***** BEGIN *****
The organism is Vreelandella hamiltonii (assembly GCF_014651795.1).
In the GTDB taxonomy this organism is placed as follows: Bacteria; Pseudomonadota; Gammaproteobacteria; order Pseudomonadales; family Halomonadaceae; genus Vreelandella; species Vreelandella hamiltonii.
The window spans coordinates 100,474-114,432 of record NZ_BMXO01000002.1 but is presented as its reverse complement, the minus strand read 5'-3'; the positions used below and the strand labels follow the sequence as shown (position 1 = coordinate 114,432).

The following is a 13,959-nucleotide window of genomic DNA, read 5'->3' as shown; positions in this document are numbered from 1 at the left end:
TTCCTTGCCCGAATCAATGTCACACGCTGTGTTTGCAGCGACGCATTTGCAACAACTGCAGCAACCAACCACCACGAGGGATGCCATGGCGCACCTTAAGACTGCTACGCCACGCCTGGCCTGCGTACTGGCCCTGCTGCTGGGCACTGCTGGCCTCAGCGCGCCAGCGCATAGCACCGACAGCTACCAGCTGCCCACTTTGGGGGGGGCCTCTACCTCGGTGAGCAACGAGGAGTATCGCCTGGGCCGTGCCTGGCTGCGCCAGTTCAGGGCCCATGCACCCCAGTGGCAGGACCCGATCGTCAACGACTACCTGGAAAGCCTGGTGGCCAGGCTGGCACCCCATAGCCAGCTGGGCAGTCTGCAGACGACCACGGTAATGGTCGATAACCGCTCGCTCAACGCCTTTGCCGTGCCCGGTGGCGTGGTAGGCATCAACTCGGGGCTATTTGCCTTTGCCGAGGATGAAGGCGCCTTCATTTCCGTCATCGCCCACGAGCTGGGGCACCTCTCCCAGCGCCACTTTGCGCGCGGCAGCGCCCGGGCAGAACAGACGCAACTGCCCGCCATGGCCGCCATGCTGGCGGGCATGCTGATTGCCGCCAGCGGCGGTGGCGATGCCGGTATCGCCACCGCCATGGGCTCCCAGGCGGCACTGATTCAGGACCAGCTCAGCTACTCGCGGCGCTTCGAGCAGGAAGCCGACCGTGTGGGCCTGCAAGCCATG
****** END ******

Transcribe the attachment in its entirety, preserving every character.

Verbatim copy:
The organism is Vreelandella hamiltonii (assembly GCF_014651795.1).
In the GTDB taxonomy this organism is placed as follows: Bacteria; Pseudomonadota; Gammaproteobacteria; order Pseudomonadales; family Halomonadaceae; genus Vreelandella; species Vreelandella hamiltonii.
The window spans coordinates 100,474-114,432 of record NZ_BMXO01000002.1 but is presented as its reverse complement, the minus strand read 5'-3'; the positions used below and the strand labels follow the sequence as shown (position 1 = coordinate 114,432).

The following is a 13,959-nucleotide window of genomic DNA, read 5'->3' as shown; positions in this document are numbered from 1 at the left end:
TTCCTTGCCCGAATCAATGTCACACGCTGTGTTTGCAGCGACGCATTTGCAACAACTGCAGCAACCAACCACCACGAGGGATGCCATGGCGCACCTTAAGACTGCTACGCCACGCCTGGCCTGCGTACTGGCCCTGCTGCTGGGCACTGCTGGCCTCAGCGCGCCAGCGCATAGCACCGACAGCTACCAGCTGCCCACTTTGGGGGGGGCCTCTACCTCGGTGAGCAACGAGGAGTATCGCCTGGGCCGTGCCTGGCTGCGCCAGTTCAGGGCCCATGCACCCCAGTGGCAGGACCCGATCGTCAACGACTACCTGGAAAGCCTGGTGGCCAGGCTGGCACCCCATAGCCAGCTGGGCAGTCTGCAGACGACCACGGTAATGGTCGATAACCGCTCGCTCAACGCCTTTGCCGTGCCCGGTGGCGTGGTAGGCATCAACTCGGGGCTATTTGCCTTTGCCGAGGATGAAGGCGCCTTCATTTCCGTCATCGCCCACGAGCTGGGGCACCTCTCCCAGCGCCACTTTGCGCGCGGCAGCGCCCGGGCAGAACAGACGCAACTGCCCGCCATGGCCGCCATGCTGGCGGGCATGCTGATTGCCGCCAGCGGCGGTGGCGATGCCGGTATCGCCACCGCCATGGGCTCCCAGGCGGCACTGATTCAGGACCAGCTCAGCTACTCGCGGCGCTTCGAGCAGGAAGCCGACCGTGTGGGCCTGCAAGCCATG